“The growth of California’s incarceration system, and the decline of its quality, tracks the accession to power of the state’s prison guards union, the California Correctional Peace Officers Association,” writes Tim Kowal in one of the best analyses of the union. “The CCPOA has played a significant role in advocating pro-incarceration policies and opposing pro-rehabilitative policies in California.”
Kowal’s history makes it clear that the union’s role has been to protect and serve the interest of the union. In 1990, the CCPOA spent over $80,000 against state Sen. John Vasconcellos because the Santa Clara Democrat had led opposition to a prison-building bond. In 1994, the union supported the Three Strikes law. The union gave Pete Wilson $1.5 million. Wilson subsequently vetoed pay raises for most state workers, but not CCPOA. In 1998, the union gave $2.1 million to Gray Davis’s gubernatorial campaign – and $3 million more to Davis during his time in office. When lawmakers proposed an experiment in alternative sentencing, the union opposed that too – and Davis vetoed it. Substance abuse treatment, halfway houses, home detention: the union opposes anything that might reduce the prison population or provide rehabilitation. New prison construction, additional guard positions, mandatory sentencing, higher pay: the union has backed anything that increases the power of the union.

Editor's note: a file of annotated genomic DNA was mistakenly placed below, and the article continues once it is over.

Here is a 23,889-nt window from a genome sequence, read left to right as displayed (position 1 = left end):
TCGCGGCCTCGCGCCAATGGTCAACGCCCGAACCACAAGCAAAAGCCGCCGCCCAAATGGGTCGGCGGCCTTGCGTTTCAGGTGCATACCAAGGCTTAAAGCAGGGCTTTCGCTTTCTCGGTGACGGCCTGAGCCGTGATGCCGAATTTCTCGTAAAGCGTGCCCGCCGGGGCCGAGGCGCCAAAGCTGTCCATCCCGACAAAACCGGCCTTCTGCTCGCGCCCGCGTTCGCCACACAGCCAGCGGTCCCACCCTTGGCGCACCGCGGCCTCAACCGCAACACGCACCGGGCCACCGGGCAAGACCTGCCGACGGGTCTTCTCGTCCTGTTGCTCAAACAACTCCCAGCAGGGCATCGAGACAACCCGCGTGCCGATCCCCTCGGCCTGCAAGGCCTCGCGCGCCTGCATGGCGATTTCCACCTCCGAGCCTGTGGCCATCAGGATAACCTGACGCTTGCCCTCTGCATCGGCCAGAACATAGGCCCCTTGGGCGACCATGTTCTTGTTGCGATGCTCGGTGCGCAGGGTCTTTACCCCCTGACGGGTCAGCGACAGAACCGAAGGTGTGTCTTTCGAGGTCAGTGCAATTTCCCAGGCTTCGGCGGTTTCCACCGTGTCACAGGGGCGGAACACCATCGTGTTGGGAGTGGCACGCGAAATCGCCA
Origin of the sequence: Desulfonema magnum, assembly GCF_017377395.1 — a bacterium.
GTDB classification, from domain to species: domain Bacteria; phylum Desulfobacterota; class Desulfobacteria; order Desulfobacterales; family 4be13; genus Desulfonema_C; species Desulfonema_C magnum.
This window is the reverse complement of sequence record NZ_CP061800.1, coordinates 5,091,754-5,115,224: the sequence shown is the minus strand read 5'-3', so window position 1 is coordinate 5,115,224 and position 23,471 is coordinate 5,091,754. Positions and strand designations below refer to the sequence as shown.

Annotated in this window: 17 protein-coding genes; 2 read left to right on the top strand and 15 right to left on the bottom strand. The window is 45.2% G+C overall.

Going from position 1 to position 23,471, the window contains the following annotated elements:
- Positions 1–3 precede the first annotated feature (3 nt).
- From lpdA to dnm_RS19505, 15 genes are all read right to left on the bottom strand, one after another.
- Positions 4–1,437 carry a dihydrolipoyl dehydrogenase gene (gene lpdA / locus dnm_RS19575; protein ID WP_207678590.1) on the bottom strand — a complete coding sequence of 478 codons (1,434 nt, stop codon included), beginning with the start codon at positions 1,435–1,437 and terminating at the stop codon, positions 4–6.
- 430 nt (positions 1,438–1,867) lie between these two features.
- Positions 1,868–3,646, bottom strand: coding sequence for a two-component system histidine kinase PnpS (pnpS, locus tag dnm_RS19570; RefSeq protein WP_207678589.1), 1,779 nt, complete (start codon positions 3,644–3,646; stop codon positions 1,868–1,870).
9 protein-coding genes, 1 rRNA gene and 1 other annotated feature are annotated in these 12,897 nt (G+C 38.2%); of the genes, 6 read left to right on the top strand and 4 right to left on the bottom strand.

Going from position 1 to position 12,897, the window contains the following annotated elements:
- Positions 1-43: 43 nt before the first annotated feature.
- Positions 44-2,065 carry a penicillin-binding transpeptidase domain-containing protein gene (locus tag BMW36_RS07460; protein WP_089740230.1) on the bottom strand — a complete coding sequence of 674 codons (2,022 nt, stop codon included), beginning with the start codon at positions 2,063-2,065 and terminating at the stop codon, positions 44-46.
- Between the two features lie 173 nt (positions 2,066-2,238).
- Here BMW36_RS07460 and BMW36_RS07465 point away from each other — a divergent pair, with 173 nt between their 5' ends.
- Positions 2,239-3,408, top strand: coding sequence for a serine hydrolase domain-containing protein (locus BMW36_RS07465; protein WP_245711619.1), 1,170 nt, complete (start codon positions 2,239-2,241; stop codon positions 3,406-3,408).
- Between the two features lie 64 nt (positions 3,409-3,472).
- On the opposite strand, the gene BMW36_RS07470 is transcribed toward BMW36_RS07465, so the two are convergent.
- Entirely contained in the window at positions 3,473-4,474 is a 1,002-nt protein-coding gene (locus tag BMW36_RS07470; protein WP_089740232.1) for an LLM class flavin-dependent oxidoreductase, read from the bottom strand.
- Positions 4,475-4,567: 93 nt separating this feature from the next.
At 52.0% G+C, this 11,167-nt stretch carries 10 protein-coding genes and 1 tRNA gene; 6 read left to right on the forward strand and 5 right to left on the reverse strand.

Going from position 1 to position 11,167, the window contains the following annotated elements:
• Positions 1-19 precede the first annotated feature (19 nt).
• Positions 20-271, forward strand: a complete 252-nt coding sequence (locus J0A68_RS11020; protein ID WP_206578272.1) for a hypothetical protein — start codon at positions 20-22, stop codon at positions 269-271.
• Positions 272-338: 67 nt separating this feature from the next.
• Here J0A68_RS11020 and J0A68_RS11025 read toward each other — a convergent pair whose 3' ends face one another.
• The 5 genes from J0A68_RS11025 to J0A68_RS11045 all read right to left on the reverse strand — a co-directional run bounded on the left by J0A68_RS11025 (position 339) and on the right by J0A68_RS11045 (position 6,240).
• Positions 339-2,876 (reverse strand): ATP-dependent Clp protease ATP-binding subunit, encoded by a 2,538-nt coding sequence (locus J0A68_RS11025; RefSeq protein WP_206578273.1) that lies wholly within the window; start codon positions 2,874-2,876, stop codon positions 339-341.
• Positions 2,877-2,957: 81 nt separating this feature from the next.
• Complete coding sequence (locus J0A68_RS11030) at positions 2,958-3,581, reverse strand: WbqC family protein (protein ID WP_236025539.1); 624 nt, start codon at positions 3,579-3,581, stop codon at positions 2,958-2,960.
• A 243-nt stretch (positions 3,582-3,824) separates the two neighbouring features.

And a word about their income: over 1200 corrections employees earn over $100,000 per year in retirement, a survey of government data shows. To earn that sort of income, you’d have to invest more than $3 million at 3%. These men and women are rightly called millionaires.
Read Kowal’s piece yourself for more detail. It’s a catalogue of the myriad ways in which the CCPOA has deployed what the president called “the awesome power of the state” on behalf of the narrow interests of its wealthy members. Just think: For $45,000, the price of sending one kid to an Ivy League college for a year, we can instead send a Californian to prison for a year – all that expense and no rehabilitation, plus wrecked families, gutted neighborhoods, a Soviet-style post-prison surveillance system, and a government union that has leashed in Republican and Democrat lawmakers and governors alike.
We’re left wondering whether the president – an undeniably bright man – has just huge gaps in his curiosity about economics, or, more darkly, has pledged his to support anything that calls itself a union.
Will Swaim is acting president of the California Policy Center.